I've tried searching for this kind of question, but the closest I've found is this, but the math is a bit over my head, and it's also tagged with "normal distribution", which I don't think applies to my question.
Basically, I'm trying to understand how you calculate the probability of an event, when time is the only deciding factor.
Let's say that you're looking at a digital clock on the side of a building which only displays hours & minutes (i.e. no seconds), but the clock is partially obstructed by a tree or utility pole or something. So, at any given moment, you can only see either the minutes or the hours, but never both at the same time.
You start out standing in a location such that you can see the minutes, which read "00". Then, you walk to a new position where you can see the hours, which read "12". If it took you "x" seconds to walk to that new location, what is the probability that the minutes have since changed to "01".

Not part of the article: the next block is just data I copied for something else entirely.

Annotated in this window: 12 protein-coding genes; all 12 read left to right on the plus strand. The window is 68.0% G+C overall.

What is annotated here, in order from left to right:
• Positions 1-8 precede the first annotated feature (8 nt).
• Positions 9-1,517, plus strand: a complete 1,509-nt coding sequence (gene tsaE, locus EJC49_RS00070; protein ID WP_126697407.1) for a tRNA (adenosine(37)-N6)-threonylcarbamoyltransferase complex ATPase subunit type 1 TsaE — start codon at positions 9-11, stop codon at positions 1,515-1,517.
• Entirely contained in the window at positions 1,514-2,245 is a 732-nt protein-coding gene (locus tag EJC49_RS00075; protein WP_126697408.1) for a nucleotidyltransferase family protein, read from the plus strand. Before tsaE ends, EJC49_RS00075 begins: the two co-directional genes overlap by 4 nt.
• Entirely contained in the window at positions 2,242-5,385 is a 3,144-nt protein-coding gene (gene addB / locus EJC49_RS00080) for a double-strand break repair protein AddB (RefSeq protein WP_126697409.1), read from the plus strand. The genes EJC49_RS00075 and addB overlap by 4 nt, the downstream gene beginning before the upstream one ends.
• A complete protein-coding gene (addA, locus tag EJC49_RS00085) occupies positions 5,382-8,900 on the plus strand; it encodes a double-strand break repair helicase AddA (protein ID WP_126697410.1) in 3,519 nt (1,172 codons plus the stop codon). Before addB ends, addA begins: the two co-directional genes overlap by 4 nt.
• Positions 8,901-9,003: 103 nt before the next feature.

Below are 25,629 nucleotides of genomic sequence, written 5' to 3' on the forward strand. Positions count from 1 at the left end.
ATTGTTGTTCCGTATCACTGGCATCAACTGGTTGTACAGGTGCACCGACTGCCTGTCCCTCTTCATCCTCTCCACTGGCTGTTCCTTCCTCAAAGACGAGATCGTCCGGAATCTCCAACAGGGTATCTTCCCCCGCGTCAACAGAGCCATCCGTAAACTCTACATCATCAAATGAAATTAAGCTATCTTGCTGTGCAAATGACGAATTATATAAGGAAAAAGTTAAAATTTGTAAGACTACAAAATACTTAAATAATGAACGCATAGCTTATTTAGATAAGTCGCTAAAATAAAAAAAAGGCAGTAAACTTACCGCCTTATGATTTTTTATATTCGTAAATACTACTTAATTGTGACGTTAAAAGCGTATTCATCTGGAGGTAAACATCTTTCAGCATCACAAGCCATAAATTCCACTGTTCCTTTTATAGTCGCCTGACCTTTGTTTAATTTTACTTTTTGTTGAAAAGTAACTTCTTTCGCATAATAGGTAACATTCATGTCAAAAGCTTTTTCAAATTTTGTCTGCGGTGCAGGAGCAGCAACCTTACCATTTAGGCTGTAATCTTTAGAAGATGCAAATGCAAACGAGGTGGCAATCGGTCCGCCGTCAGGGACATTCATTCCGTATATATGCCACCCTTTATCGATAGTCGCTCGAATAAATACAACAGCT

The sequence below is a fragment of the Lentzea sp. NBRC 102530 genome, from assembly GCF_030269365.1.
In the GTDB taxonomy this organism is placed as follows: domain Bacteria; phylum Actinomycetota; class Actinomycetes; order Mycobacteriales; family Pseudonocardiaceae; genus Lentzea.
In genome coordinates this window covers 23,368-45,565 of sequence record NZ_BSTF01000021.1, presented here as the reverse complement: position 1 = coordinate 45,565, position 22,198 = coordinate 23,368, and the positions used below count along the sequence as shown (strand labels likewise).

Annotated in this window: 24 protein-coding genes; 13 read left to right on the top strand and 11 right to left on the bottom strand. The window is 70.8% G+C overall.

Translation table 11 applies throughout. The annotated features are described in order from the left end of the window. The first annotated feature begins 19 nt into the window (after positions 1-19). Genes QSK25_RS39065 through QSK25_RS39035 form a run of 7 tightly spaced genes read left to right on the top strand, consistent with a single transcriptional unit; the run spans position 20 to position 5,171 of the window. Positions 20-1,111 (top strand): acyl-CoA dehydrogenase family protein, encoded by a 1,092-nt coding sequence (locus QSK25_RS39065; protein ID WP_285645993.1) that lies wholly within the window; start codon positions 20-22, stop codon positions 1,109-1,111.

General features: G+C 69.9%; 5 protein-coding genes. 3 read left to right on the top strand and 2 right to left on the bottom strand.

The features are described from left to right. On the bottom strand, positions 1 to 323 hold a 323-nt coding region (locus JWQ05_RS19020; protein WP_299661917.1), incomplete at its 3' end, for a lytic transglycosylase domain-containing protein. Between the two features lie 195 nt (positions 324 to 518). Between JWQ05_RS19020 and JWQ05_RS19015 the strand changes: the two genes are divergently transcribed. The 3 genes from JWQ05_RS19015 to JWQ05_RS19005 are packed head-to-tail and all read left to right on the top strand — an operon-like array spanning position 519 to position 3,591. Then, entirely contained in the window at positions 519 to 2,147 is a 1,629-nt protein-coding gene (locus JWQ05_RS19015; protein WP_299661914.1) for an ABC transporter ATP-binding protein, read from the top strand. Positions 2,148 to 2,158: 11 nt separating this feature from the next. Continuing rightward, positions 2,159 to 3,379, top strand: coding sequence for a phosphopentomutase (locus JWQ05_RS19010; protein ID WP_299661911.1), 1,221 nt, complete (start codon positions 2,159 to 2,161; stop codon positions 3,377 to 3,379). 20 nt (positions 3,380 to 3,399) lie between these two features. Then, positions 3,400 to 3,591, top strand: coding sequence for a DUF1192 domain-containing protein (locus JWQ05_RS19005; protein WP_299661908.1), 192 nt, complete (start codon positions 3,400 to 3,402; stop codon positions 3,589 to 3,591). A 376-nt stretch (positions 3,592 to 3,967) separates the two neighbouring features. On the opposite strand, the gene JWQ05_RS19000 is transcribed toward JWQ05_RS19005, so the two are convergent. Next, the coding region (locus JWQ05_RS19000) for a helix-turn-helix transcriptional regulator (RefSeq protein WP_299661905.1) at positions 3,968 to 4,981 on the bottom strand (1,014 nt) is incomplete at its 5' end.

My gut reaction is simply to say x/60. But is that actually true? or is there a better way of understanding this kind of thing.
P.S. Obviously, if this where a riddle, then you could just look at the hours first, and then look at the minutes, and know for sure. But I'm just using this example to provide a foundation for understanding the math.